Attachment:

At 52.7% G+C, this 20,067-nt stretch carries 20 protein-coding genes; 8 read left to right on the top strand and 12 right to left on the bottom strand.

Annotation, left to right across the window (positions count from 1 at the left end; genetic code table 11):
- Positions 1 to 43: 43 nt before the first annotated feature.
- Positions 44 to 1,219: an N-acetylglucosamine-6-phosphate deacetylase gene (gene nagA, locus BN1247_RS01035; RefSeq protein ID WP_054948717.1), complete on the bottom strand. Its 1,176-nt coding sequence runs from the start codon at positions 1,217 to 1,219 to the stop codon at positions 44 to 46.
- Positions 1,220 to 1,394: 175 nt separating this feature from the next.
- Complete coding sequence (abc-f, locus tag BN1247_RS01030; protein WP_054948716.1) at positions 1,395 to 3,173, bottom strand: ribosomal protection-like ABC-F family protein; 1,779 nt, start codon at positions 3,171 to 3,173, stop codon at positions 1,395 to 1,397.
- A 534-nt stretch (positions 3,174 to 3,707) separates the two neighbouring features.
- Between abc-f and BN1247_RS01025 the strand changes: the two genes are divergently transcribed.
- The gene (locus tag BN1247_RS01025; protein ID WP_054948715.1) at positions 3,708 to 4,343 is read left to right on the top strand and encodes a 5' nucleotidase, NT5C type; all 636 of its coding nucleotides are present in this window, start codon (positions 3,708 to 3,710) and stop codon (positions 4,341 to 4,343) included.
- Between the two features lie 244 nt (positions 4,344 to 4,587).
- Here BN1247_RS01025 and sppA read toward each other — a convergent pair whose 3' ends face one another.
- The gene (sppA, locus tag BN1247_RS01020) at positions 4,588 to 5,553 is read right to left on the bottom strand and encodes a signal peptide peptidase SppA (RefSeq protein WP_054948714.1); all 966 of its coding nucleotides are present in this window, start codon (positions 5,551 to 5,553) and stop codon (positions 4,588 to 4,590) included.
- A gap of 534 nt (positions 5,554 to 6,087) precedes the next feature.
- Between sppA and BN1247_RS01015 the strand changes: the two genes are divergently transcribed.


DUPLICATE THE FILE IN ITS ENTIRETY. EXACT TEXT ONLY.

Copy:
At 52.7% G+C, this 20,067-nt stretch carries 20 protein-coding genes; 8 read left to right on the top strand and 12 right to left on the bottom strand.

Annotation, left to right across the window (positions count from 1 at the left end; genetic code table 11):
- Positions 1 to 43: 43 nt before the first annotated feature.
- Positions 44 to 1,219: an N-acetylglucosamine-6-phosphate deacetylase gene (gene nagA, locus BN1247_RS01035; RefSeq protein ID WP_054948717.1), complete on the bottom strand. Its 1,176-nt coding sequence runs from the start codon at positions 1,217 to 1,219 to the stop codon at positions 44 to 46.
- Positions 1,220 to 1,394: 175 nt separating this feature from the next.
- Complete coding sequence (abc-f, locus tag BN1247_RS01030; protein WP_054948716.1) at positions 1,395 to 3,173, bottom strand: ribosomal protection-like ABC-F family protein; 1,779 nt, start codon at positions 3,171 to 3,173, stop codon at positions 1,395 to 1,397.
- A 534-nt stretch (positions 3,174 to 3,707) separates the two neighbouring features.
- Between abc-f and BN1247_RS01025 the strand changes: the two genes are divergently transcribed.
- The gene (locus tag BN1247_RS01025; protein ID WP_054948715.1) at positions 3,708 to 4,343 is read left to right on the top strand and encodes a 5' nucleotidase, NT5C type; all 636 of its coding nucleotides are present in this window, start codon (positions 3,708 to 3,710) and stop codon (positions 4,341 to 4,343) included.
- Between the two features lie 244 nt (positions 4,344 to 4,587).
- Here BN1247_RS01025 and sppA read toward each other — a convergent pair whose 3' ends face one another.
- The gene (sppA, locus tag BN1247_RS01020) at positions 4,588 to 5,553 is read right to left on the bottom strand and encodes a signal peptide peptidase SppA (RefSeq protein WP_054948714.1); all 966 of its coding nucleotides are present in this window, start codon (positions 5,551 to 5,553) and stop codon (positions 4,588 to 4,590) included.
- A gap of 534 nt (positions 5,554 to 6,087) precedes the next feature.
- Between sppA and BN1247_RS01015 the strand changes: the two genes are divergently transcribed.